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Attorney General Reno Holds News Conference on Elian Gonzalez Court DecisionAired June 1, 2000 - 2:15 p.m. ET
THIS IS A RUSH TRANSCRIPT. THIS COPY MAY NOT BE IN ITS FINAL FORM AND MAY BE UPDATED.
NATALIE ALLEN, CNN ANCHOR: And live now to U.S. Attorney General Janet Reno on today's Elian Gonzalez ruling.
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JANET RENO, ATTORNEY GENERAL: ... that only Juan Miguel Gonzalez can speak for his son Elian on federal immigration matters.
These three federal appellate judges have now joined with a federal district court judge and a Florida state court judge in recognizing the authority of the INS to make this determination.
This is a very important step in achieving the goal we have sought from the very beginning: to give Juan Miguel and his family the opportunity to return to a life together.
I am hopeful that this matter will soon reach a final resolution so that Elian, his father and the family may resume their lives away from the scrutiny of the media and the uncertainty that the legal battle has caused for his entire family.
I hope that all of us, regardless of our disagreements about this case, can join together and wish these people well.
Elian remains in his father's care, but he and family will not immediately depart the United States. The injunction put in place by the 11th Circuit will remain in effect until the court's mandate in this case is issued. The INS departure control order put in place on April 22 will remain in effect until the injunction is no longer in effect.
Finally, I want to take a moment to commend the dedicated and just absolutely splendid attorneys and staff at the Department of Justice and the Immigration and Naturalization Service who have worked so hard over the past six months on this litigation.
They, like so many Americans and indeed people around the world, were moved by this human drama, and they have devoted long hours to bring about an outcome consistent with the law and the tradition of respect for the parent-child relationship.
QUESTION: Ms. Reno, Elian and his family won't depart until the mandate is issued. There's a little bit of confusion about when that takes place. At the end of the 14 days? Within 52 days?
RENO: My understanding is that if nothing else was done at the -- it will depend on what is filed. But if nothing is done and no steps are taken, it would end seven days after the 14 days.
QUESTION: In his emergency application to the Supreme Court this morning, Lazaro Gonzalez says Elian will be subjected to irreparable harm if he's returned to Cuba, citing brainwashing and forced labor for the children of dissidents. How do you respond to the fact that this really isn't in the best interest of Elian to send him back to his home country?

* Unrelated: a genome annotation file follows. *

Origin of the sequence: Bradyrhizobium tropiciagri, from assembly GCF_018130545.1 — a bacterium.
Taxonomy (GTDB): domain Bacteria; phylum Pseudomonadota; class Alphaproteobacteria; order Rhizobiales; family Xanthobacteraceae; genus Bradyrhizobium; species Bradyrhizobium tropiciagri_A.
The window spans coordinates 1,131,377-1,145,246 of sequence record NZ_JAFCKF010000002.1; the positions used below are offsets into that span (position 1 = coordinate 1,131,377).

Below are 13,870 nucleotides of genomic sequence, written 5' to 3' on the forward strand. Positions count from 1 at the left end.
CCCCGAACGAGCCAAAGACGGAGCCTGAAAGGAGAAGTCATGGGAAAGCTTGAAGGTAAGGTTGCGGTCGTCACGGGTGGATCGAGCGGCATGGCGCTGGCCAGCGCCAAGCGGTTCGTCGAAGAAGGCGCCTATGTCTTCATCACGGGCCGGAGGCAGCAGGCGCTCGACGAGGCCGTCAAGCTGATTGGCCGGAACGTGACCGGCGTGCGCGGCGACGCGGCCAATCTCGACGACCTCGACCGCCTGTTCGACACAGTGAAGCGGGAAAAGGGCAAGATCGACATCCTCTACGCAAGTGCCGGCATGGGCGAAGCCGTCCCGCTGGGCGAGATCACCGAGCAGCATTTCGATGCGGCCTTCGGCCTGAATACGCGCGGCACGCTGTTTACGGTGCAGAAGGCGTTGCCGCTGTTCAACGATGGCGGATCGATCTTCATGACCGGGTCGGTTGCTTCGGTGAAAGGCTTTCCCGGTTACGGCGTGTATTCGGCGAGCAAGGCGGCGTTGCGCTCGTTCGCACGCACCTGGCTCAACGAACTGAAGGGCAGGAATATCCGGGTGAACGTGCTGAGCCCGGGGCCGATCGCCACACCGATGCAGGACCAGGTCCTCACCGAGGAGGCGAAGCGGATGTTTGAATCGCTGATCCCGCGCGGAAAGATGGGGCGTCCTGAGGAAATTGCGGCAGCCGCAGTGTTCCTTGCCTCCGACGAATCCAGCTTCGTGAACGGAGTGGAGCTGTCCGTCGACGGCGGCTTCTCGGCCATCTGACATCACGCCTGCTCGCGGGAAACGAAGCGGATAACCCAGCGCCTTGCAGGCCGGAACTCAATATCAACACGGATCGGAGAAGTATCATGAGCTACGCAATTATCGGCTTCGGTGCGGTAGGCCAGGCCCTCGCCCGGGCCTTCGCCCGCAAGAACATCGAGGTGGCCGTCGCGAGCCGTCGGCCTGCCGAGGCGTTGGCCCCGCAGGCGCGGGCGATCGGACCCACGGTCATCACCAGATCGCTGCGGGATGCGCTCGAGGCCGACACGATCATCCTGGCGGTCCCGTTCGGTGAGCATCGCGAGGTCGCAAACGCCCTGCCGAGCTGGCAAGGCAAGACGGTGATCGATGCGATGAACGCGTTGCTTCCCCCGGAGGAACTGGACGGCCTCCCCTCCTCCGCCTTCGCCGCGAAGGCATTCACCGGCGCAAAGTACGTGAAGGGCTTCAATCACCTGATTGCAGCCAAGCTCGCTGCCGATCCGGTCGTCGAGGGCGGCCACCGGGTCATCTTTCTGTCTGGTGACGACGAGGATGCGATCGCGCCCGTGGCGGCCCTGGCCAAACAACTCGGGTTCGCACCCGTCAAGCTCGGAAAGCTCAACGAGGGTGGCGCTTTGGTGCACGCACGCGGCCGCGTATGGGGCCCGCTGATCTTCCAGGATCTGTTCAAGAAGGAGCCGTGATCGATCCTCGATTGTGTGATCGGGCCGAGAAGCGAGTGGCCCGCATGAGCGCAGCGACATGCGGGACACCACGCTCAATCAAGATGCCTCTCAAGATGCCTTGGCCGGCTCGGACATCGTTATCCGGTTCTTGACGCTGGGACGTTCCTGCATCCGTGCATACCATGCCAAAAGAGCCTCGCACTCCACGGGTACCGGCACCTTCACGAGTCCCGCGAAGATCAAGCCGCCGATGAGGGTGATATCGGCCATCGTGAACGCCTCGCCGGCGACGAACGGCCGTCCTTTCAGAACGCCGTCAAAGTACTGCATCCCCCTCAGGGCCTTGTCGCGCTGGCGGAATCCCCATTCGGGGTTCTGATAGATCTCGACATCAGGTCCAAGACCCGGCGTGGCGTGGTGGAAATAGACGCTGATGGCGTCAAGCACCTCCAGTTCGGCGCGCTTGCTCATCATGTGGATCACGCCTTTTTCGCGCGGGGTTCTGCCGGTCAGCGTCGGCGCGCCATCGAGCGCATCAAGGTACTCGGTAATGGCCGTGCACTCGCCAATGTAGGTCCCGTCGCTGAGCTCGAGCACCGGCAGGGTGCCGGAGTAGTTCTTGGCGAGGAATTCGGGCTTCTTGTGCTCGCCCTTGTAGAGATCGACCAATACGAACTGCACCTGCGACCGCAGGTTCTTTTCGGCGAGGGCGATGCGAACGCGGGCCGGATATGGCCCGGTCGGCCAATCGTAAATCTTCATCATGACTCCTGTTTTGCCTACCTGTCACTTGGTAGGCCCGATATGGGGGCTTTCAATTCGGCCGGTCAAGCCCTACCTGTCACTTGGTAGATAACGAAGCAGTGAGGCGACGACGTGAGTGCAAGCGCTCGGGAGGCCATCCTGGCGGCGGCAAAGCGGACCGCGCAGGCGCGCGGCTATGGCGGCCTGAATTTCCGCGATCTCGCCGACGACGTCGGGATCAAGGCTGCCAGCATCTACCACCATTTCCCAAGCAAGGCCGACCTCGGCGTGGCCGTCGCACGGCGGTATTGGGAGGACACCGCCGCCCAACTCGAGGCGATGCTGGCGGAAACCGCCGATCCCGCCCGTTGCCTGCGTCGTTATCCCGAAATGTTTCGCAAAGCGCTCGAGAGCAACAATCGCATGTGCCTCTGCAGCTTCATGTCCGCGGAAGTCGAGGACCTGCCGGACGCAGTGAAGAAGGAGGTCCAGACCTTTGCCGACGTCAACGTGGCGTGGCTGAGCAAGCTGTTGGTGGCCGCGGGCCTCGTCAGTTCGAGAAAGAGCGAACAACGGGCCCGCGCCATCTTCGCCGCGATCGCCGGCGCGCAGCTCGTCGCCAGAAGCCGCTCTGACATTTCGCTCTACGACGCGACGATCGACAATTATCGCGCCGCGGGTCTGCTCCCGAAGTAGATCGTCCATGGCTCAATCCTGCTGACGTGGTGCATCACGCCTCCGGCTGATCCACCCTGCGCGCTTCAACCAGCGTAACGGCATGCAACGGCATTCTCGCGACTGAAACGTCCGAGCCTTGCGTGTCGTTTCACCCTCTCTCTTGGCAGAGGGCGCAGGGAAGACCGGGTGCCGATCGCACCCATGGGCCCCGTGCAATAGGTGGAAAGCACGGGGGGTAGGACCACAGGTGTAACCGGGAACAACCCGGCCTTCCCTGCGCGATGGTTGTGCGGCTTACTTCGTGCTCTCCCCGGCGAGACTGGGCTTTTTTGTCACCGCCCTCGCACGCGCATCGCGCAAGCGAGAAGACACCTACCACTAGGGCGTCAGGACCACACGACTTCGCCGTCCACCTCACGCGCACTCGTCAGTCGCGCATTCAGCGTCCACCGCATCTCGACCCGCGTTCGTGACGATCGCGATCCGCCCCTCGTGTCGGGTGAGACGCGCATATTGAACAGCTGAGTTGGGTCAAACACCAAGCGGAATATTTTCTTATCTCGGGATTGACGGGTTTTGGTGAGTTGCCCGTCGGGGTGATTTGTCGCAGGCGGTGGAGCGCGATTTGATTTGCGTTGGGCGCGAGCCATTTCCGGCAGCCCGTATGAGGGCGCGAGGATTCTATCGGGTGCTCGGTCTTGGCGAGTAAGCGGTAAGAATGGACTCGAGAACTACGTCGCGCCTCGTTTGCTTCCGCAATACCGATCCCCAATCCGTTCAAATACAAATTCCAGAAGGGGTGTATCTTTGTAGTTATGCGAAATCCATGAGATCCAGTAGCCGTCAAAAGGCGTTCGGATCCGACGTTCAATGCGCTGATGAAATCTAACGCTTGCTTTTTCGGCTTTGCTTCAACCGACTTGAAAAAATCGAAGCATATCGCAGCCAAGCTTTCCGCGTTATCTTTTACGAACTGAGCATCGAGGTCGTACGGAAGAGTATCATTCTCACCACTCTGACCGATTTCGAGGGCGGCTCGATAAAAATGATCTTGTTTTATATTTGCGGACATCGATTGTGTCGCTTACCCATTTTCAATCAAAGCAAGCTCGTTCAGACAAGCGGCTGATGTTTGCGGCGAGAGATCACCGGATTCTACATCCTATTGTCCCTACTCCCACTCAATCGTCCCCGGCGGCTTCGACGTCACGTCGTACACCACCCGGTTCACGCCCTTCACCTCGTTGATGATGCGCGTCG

RENO: I respond by pointing to Elian. And if there is one thing that everybody I think can agree on, it is that he is a wonderful little boy, a remarkable little boy, a strong little boy, a little boy that has been raised in an excellent manner by both his mother and his father.
One of the things that was made clear by the mother of Elian's mother, when she came to see me, was that Juan Miguel Gonzalez had been a very important part of Elian's life.
He has made, along with the boy's mother, judgments concerning the child. They are responsible for that young man and I think he will do a good job of raising him.
QUESTION: What is the significance of the court denying Juan Miguel's request to replace Lazaro as next friend (ph)? Does that pose any particular problems for you as this case progresses?
RENO: I don't think it will because it is confined just to the litigation.
QUESTION: Have you had any conversations with the attorney for Juan Miguel Gonzalez today? And, if so, can you tell us anything about that communication?
RENO: I have not, but I believe Mr. Holder has.
QUESTION: Can you tell us what -- what their plans are?
ERIC HOLDER, DEPUTY ATTORNEY GENERAL: Well, I can tell you one thing. They plan to make a statement shortly after this one so that she get's reorganizations over there, I suppose.
They were happy obviously with the decision and I think happy also with the work that has been done by the INS and by the Justice Department, but I'd let them speak for themselves with regard to any amplification of that.
QUESTION: Did they give any indication of how soon they might want to return to Cuba, or did you discuss how soon they could return?
HOLDER: No. I did not discuss that with him, but as I said, I'll leave that to Mr. Craig.
QUESTION: Ms. Reno, as far as the timing: you mentioned the 14 days plus seven days for the mandate.
Is that your best expectations for when Elian could and would actually return to Cuba?
RENO: No, that is assuming that nothing is filed.
QUESTION: When do you expect to have some timing of this?
RENO: I don't know. I think the other lawyer should answer that.
QUESTION: What is your understanding of the papers that were filed in the Supreme Court? Where they just lodged or were they filed? And...